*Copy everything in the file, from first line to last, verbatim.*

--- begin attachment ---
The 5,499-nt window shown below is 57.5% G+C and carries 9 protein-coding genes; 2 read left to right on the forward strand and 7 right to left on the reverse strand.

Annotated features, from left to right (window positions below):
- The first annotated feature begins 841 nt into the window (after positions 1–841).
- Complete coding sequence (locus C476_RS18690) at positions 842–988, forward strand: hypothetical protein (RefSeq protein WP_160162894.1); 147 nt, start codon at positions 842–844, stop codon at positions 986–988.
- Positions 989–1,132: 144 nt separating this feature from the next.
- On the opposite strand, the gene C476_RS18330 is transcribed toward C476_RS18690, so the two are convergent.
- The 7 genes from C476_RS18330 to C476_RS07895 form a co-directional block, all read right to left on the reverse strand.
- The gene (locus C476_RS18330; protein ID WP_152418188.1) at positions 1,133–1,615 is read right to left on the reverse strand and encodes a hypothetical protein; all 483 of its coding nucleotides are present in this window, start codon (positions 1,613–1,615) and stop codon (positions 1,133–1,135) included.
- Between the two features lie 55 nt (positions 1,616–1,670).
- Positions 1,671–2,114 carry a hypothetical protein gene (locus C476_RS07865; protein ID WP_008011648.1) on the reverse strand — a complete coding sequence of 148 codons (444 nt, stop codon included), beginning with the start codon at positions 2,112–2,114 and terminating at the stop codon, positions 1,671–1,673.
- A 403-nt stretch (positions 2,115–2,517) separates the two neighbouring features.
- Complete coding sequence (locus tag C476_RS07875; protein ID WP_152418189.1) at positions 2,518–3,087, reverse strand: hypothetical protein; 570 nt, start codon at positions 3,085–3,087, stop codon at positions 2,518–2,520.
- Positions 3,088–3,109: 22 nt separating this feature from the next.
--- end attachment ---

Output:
The 5,499-nt window shown below is 57.5% G+C and carries 9 protein-coding genes; 2 read left to right on the forward strand and 7 right to left on the reverse strand.

Annotated features, from left to right (window positions below):
- The first annotated feature begins 841 nt into the window (after positions 1–841).
- Complete coding sequence (locus C476_RS18690) at positions 842–988, forward strand: hypothetical protein (RefSeq protein WP_160162894.1); 147 nt, start codon at positions 842–844, stop codon at positions 986–988.
- Positions 989–1,132: 144 nt separating this feature from the next.
- On the opposite strand, the gene C476_RS18330 is transcribed toward C476_RS18690, so the two are convergent.
- The 7 genes from C476_RS18330 to C476_RS07895 form a co-directional block, all read right to left on the reverse strand.
- The gene (locus C476_RS18330; protein ID WP_152418188.1) at positions 1,133–1,615 is read right to left on the reverse strand and encodes a hypothetical protein; all 483 of its coding nucleotides are present in this window, start codon (positions 1,613–1,615) and stop codon (positions 1,133–1,135) included.
- Between the two features lie 55 nt (positions 1,616–1,670).
- Positions 1,671–2,114 carry a hypothetical protein gene (locus C476_RS07865; protein ID WP_008011648.1) on the reverse strand — a complete coding sequence of 148 codons (444 nt, stop codon included), beginning with the start codon at positions 2,112–2,114 and terminating at the stop codon, positions 1,671–1,673.
- A 403-nt stretch (positions 2,115–2,517) separates the two neighbouring features.
- Complete coding sequence (locus tag C476_RS07875; protein ID WP_152418189.1) at positions 2,518–3,087, reverse strand: hypothetical protein; 570 nt, start codon at positions 3,085–3,087, stop codon at positions 2,518–2,520.
- Positions 3,088–3,109: 22 nt separating this feature from the next.